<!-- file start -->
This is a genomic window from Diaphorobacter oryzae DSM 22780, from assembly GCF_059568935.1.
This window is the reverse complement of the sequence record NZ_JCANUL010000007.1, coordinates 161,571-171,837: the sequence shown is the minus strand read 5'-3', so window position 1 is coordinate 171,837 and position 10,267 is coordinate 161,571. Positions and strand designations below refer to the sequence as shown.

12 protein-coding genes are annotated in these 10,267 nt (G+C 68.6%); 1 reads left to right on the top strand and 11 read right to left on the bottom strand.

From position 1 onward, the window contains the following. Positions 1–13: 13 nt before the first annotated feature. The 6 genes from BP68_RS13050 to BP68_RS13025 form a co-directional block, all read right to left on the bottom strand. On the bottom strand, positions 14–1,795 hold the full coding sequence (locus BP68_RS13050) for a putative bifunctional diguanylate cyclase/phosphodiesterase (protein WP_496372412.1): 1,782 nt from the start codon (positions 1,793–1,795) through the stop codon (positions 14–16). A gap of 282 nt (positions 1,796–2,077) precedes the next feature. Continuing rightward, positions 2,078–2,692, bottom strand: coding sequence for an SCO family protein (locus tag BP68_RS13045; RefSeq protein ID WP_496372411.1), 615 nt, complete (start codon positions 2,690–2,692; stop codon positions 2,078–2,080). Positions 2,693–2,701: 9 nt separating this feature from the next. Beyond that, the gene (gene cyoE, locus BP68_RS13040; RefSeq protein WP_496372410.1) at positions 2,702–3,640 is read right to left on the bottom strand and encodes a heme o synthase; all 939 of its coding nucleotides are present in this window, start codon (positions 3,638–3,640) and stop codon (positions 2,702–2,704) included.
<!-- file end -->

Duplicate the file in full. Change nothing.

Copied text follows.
This is a genomic window from Diaphorobacter oryzae DSM 22780, from assembly GCF_059568935.1.
This window is the reverse complement of the sequence record NZ_JCANUL010000007.1, coordinates 161,571-171,837: the sequence shown is the minus strand read 5'-3', so window position 1 is coordinate 171,837 and position 10,267 is coordinate 161,571. Positions and strand designations below refer to the sequence as shown.

12 protein-coding genes are annotated in these 10,267 nt (G+C 68.6%); 1 reads left to right on the top strand and 11 read right to left on the bottom strand.

From position 1 onward, the window contains the following. Positions 1–13: 13 nt before the first annotated feature. The 6 genes from BP68_RS13050 to BP68_RS13025 form a co-directional block, all read right to left on the bottom strand. On the bottom strand, positions 14–1,795 hold the full coding sequence (locus BP68_RS13050) for a putative bifunctional diguanylate cyclase/phosphodiesterase (protein WP_496372412.1): 1,782 nt from the start codon (positions 1,793–1,795) through the stop codon (positions 14–16). A gap of 282 nt (positions 1,796–2,077) precedes the next feature. Continuing rightward, positions 2,078–2,692, bottom strand: coding sequence for an SCO family protein (locus tag BP68_RS13045; RefSeq protein ID WP_496372411.1), 615 nt, complete (start codon positions 2,690–2,692; stop codon positions 2,078–2,080). Positions 2,693–2,701: 9 nt separating this feature from the next. Beyond that, the gene (gene cyoE, locus BP68_RS13040; RefSeq protein WP_496372410.1) at positions 2,702–3,640 is read right to left on the bottom strand and encodes a heme o synthase; all 939 of its coding nucleotides are present in this window, start codon (positions 3,638–3,640) and stop codon (positions 2,702–2,704) included.